In the end, it’s all interconnected.
To demonstrate, this column is really going places. We’re headed to the horse latitudes of the North Pacific, to Stafford England, to Starved Rock State Park, and to the ‘hydrofracturing’ natural gas extraction wells of Pennsylvania and beyond.
It all starts on Illinois Highway 47, just north of Mahomet. Some of you may have noticed that the Upper Sangamon River Conservancy has “adopted” (we prefer “has assumed stewardship of” but that doesn’t make for as nifty of a slogan) the two mile stretch of Illinois 47 from Interstate 74 north to near County Road 2425.
This may leave you pondering, why would a river group be stewarding a highway?
In the end, it’s all interconnected. Remember when you sucked out that last drop of Dew from that 32 ounce Super Pantry Mega Chill and pitched the empty out of the window of your Hummer while driving along HIghway 47 (without getting even one discount refill)? Did you know that this plastic Mega Chill cup reportedly has a known life expectancy, before degrading, of (approximately) 7,000 years?
In that amount of time, rain may wash that Mega Chill down into Buffalo Trace creek near the I-74 interchange, into the Sangamon River, on past Decatur and Springfield, into the Illinois River, then the Mississippi, then south to the Gulf of Mexico, then it might float out into the Atlantic, around the tip of South America and into the horse latitudes of the North Pacific, ultimately to end up where much of our plastics are winding up these days: stuck forever in the North Pacific Gyre, aka “The Great Garbage Patch”. This Great Garbage Patch of discarded plastics is currently estimated to be approximately twice the size of the continental United States. And that Mega Chill will likely stay there for the next several thousand years.
So what about Stafford, England? In the end, it’s all interconnected.
The USRC is honored to be assuming highway stewardship duties from the Champaign County Chapter of the Izaak Walton League. The Izaak Walton League, founded in Chicago in 1922, is one of the oldest and most respected conservation associations in North America.
The League has its roots in promoting fishing and was named for (but notably, not founded by) Izaak Walton (1593-1683), whose chief claim to fame is publishing “The Compleat Angler” in 1653, one of the first books ever written about the sport of fly fishing, both from the ‘how to’ perspective, but also, in the form of a dialog between friends, on the joys of the sport itself. Izaak Walton lived and wrote on a small farm in Stafford, England, and to this day, a quaint little cottage at the site has been preserved there as a museum to Izaak Walton and to sport fishing.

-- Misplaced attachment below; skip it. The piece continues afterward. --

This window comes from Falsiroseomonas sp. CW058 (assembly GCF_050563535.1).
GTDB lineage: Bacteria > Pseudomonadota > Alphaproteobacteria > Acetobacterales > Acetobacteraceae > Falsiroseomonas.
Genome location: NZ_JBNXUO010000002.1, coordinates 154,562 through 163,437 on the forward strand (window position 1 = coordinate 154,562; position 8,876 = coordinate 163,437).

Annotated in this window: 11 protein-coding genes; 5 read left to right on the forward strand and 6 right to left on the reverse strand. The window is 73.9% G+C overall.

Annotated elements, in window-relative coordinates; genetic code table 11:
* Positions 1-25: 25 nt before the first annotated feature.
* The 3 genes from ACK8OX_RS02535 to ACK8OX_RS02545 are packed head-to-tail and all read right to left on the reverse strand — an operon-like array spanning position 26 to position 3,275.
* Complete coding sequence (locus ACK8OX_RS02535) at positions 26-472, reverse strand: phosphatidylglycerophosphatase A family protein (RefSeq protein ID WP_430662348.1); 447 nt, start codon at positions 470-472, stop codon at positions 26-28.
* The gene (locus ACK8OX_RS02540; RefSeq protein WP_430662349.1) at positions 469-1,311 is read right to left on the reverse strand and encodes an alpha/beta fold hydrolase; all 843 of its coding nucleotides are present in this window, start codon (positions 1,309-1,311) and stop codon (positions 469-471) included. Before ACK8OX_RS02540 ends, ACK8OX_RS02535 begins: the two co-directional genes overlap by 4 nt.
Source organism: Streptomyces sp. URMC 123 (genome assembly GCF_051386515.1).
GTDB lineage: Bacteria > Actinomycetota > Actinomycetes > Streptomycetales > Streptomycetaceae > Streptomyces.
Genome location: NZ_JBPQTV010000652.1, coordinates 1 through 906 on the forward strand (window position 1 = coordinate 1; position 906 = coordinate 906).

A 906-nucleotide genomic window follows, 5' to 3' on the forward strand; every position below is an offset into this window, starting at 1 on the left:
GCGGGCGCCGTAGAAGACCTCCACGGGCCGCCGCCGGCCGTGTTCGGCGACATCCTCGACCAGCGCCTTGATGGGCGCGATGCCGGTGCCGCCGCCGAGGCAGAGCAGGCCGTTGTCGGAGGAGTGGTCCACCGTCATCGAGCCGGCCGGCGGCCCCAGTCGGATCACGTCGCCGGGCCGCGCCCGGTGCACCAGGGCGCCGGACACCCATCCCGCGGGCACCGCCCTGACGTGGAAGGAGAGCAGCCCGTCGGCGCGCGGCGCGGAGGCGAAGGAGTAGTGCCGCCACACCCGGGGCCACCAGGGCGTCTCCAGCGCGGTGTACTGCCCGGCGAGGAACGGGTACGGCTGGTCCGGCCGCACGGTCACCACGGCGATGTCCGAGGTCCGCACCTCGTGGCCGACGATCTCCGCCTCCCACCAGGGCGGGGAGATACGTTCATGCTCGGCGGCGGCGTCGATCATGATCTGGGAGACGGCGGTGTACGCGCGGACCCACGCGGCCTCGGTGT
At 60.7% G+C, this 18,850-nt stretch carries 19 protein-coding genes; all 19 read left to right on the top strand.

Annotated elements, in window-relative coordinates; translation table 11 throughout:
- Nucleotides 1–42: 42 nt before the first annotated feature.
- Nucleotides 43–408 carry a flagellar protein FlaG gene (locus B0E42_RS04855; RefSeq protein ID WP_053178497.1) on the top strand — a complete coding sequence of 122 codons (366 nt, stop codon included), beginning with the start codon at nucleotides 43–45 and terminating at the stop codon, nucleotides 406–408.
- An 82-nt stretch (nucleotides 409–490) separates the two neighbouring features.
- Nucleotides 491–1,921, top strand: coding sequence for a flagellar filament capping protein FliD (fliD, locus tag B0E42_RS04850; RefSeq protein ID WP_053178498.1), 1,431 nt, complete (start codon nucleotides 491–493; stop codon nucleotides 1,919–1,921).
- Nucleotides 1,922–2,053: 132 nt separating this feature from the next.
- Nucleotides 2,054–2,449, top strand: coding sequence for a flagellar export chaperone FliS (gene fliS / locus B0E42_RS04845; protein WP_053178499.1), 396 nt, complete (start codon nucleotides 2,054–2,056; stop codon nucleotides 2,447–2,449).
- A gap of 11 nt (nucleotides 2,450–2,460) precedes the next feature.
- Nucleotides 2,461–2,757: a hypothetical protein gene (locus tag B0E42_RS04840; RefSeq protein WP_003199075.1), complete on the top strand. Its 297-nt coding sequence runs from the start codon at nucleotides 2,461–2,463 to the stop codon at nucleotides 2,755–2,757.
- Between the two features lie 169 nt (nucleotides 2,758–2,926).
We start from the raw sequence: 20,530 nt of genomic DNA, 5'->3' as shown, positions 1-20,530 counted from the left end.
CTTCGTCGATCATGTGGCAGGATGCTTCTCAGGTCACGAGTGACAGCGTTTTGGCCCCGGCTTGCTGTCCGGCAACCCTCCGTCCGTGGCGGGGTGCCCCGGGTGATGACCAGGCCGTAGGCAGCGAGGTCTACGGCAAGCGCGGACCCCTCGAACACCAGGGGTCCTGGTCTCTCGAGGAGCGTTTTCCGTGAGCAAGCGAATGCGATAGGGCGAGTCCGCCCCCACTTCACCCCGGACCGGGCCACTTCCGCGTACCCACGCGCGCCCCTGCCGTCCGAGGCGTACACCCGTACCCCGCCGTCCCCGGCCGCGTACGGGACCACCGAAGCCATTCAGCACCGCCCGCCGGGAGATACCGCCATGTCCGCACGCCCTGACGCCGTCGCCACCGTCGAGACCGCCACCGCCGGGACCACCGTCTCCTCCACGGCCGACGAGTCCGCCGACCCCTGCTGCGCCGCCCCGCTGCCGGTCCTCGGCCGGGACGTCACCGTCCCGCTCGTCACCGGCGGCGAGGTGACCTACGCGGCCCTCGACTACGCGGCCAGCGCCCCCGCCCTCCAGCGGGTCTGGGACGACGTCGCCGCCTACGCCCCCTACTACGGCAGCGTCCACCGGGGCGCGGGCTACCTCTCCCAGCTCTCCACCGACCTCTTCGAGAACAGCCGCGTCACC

And we have our own quaint little Izaak Walton cabin right here at Lake of the Woods. The local Izaak Walton chapter was formed in 1924 and worked on several issues, including the creation of the Champaign County Forest Preserve District in 1948. And in 1964, the local chapter also constructed the quaint little Izaak Walton cabin in Lake of the Woods Park. The cabin overlooks the Sangamon River and is where the local League still holds its monthly meetings to this day.
And what about Starved Rock and the natural gas wells in Pennsylvania? You guessed it, it’s all interconnected.
This past Tuesday at its monthly meeting at the Izaak Walton cabin, the local chapter hosted Elliott Brinkman from Prairie Rivers Network. Elliot talked about an environmentally sensitive project supported by the Department of Natural Resources and the Army Corps of Engineers that is proceeding without proper public hearing and which has the potential to damage one of our treasured area parks along a Central Illinois river.
No, it’s not about Oakley Dam. Elliott was talking about Starved Rock Sand Mine near the entrance to Starved Rock State Park. I asked Elliot the obvious question: we’re permitting an environmentally sensitive project for a SAND MINE? Heck, I remember having plenty of the stuff where I grew up in Florida.
But apparently this isn’t just any sand. This perfectly hard and round sand is almost pure silica and is perfect for ‘hydrofracturing’ injection natural gas extraction well operations in Pennsylvania. Our area river sand is actually in great demand for these rapidly expanding “fracking” operations in Pennsylvania and out west. According to Elliot, it has already begun something of a 21st century gold rush, and we can only expect more such mines along our rivers in the near future.
As I also continue the saga of Oakley Dam, something that occurred 50 years ago with no visible trace of that effort today, I am reminded that the lack of an Oakley dam is a credit to those watchful few who paid attention. And while sand mines along our river corridors may or may not be environmentally damaging, we all need to pay attention to what’s going on in our own backyard and along our rivers and to what we do along our highways.
Remember, in the end, it’s all interconnected.
Appeared as Notes from the River, Mahomet Citizen, April 4, 2012 by Scott P. Hays